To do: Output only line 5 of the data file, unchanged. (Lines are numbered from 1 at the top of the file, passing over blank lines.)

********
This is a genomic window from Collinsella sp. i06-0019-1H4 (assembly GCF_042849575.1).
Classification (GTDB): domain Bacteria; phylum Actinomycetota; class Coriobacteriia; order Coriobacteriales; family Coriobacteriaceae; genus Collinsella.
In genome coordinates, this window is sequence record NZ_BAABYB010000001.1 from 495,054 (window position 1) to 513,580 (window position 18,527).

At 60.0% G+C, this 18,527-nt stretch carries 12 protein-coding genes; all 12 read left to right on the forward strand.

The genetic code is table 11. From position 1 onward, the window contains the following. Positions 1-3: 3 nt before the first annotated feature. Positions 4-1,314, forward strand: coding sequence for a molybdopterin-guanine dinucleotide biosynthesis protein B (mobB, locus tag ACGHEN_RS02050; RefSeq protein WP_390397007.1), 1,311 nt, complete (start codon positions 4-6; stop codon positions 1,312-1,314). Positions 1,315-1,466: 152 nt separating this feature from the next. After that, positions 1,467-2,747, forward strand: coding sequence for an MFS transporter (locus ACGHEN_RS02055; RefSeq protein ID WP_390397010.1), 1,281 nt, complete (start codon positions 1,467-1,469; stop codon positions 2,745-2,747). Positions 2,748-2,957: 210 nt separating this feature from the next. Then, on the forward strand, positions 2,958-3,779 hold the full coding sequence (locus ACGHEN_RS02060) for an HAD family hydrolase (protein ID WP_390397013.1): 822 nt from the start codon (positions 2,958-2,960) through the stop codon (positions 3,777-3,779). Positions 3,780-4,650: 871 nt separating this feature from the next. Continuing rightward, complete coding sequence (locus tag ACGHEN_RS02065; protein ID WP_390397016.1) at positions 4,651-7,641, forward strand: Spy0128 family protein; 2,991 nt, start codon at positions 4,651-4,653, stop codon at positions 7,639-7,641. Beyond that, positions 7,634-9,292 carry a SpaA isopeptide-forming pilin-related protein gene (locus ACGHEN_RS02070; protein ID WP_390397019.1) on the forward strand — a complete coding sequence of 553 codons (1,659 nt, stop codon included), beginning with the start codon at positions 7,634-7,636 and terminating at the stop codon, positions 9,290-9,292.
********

The genetic code is table 11. From position 1 onward, the window contains the following. Positions 1-3: 3 nt before the first annotated feature. Positions 4-1,314, forward strand: coding sequence for a molybdopterin-guanine dinucleotide biosynthesis protein B (mobB, locus tag ACGHEN_RS02050; RefSeq protein WP_390397007.1), 1,311 nt, complete (start codon positions 4-6; stop codon positions 1,312-1,314). Positions 1,315-1,466: 152 nt separating this feature from the next. After that, positions 1,467-2,747, forward strand: coding sequence for an MFS transporter (locus ACGHEN_RS02055; RefSeq protein ID WP_390397010.1), 1,281 nt, complete (start codon positions 1,467-1,469; stop codon positions 2,745-2,747). Positions 2,748-2,957: 210 nt separating this feature from the next. Then, on the forward strand, positions 2,958-3,779 hold the full coding sequence (locus ACGHEN_RS02060) for an HAD family hydrolase (protein ID WP_390397013.1): 822 nt from the start codon (positions 2,958-2,960) through the stop codon (positions 3,777-3,779). Positions 3,780-4,650: 871 nt separating this feature from the next. Continuing rightward, complete coding sequence (locus tag ACGHEN_RS02065; protein ID WP_390397016.1) at positions 4,651-7,641, forward strand: Spy0128 family protein; 2,991 nt, start codon at positions 4,651-4,653, stop codon at positions 7,639-7,641. Beyond that, positions 7,634-9,292 carry a SpaA isopeptide-forming pilin-related protein gene (locus ACGHEN_RS02070; protein ID WP_390397019.1) on the forward strand — a complete coding sequence of 553 codons (1,659 nt, stop codon included), beginning with the start codon at positions 7,634-7,636 and terminating at the stop codon, positions 9,290-9,292.